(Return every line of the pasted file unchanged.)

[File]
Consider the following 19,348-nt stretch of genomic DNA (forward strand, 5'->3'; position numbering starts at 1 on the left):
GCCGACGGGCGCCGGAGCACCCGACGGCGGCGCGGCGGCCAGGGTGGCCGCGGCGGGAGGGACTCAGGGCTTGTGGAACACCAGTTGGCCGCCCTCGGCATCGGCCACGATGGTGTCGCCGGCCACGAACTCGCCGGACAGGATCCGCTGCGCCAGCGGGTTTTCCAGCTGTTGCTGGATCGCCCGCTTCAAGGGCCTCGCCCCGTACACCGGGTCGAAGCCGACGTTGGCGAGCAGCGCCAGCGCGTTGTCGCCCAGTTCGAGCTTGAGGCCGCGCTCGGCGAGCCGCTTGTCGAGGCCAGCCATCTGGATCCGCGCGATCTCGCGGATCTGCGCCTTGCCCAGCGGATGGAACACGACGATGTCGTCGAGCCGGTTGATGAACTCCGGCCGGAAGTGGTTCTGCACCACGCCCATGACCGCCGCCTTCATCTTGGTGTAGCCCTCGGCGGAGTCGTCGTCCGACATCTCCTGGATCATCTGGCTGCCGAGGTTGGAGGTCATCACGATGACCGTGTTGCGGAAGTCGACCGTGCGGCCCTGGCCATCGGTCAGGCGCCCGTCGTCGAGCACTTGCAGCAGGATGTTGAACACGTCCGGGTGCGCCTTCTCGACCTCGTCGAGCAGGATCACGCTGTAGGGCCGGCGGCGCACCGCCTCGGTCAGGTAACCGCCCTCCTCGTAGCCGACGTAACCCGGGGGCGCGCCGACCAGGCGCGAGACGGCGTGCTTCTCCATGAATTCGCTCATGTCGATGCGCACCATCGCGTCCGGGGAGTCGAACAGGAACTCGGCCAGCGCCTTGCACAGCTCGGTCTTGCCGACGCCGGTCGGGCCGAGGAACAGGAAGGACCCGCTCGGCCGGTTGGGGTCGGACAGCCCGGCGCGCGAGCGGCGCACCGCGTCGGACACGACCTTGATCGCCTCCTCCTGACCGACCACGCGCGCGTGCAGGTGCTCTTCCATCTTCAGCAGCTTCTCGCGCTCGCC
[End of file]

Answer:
Consider the following 19,348-nt stretch of genomic DNA (forward strand, 5'->3'; position numbering starts at 1 on the left):
GCCGACGGGCGCCGGAGCACCCGACGGCGGCGCGGCGGCCAGGGTGGCCGCGGCGGGAGGGACTCAGGGCTTGTGGAACACCAGTTGGCCGCCCTCGGCATCGGCCACGATGGTGTCGCCGGCCACGAACTCGCCGGACAGGATCCGCTGCGCCAGCGGGTTTTCCAGCTGTTGCTGGATCGCCCGCTTCAAGGGCCTCGCCCCGTACACCGGGTCGAAGCCGACGTTGGCGAGCAGCGCCAGCGCGTTGTCGCCCAGTTCGAGCTTGAGGCCGCGCTCGGCGAGCCGCTTGTCGAGGCCAGCCATCTGGATCCGCGCGATCTCGCGGATCTGCGCCTTGCCCAGCGGATGGAACACGACGATGTCGTCGAGCCGGTTGATGAACTCCGGCCGGAAGTGGTTCTGCACCACGCCCATGACCGCCGCCTTCATCTTGGTGTAGCCCTCGGCGGAGTCGTCGTCCGACATCTCCTGGATCATCTGGCTGCCGAGGTTGGAGGTCATCACGATGACCGTGTTGCGGAAGTCGACCGTGCGGCCCTGGCCATCGGTCAGGCGCCCGTCGTCGAGCACTTGCAGCAGGATGTTGAACACGTCCGGGTGCGCCTTCTCGACCTCGTCGAGCAGGATCACGCTGTAGGGCCGGCGGCGCACCGCCTCGGTCAGGTAACCGCCCTCCTCGTAGCCGACGTAACCCGGGGGCGCGCCGACCAGGCGCGAGACGGCGTGCTTCTCCATGAATTCGCTCATGTCGATGCGCACCATCGCGTCCGGGGAGTCGAACAGGAACTCGGCCAGCGCCTTGCACAGCTCGGTCTTGCCGACGCCGGTCGGGCCGAGGAACAGGAAGGACCCGCTCGGCCGGTTGGGGTCGGACAGCCCGGCGCGCGAGCGGCGCACCGCGTCGGACACGACCTTGATCGCCTCCTCCTGACCGACCACGCGCGCGTGCAGGTGCTCTTCCATCTTCAGCAGCTTCTCGCGCTCGCC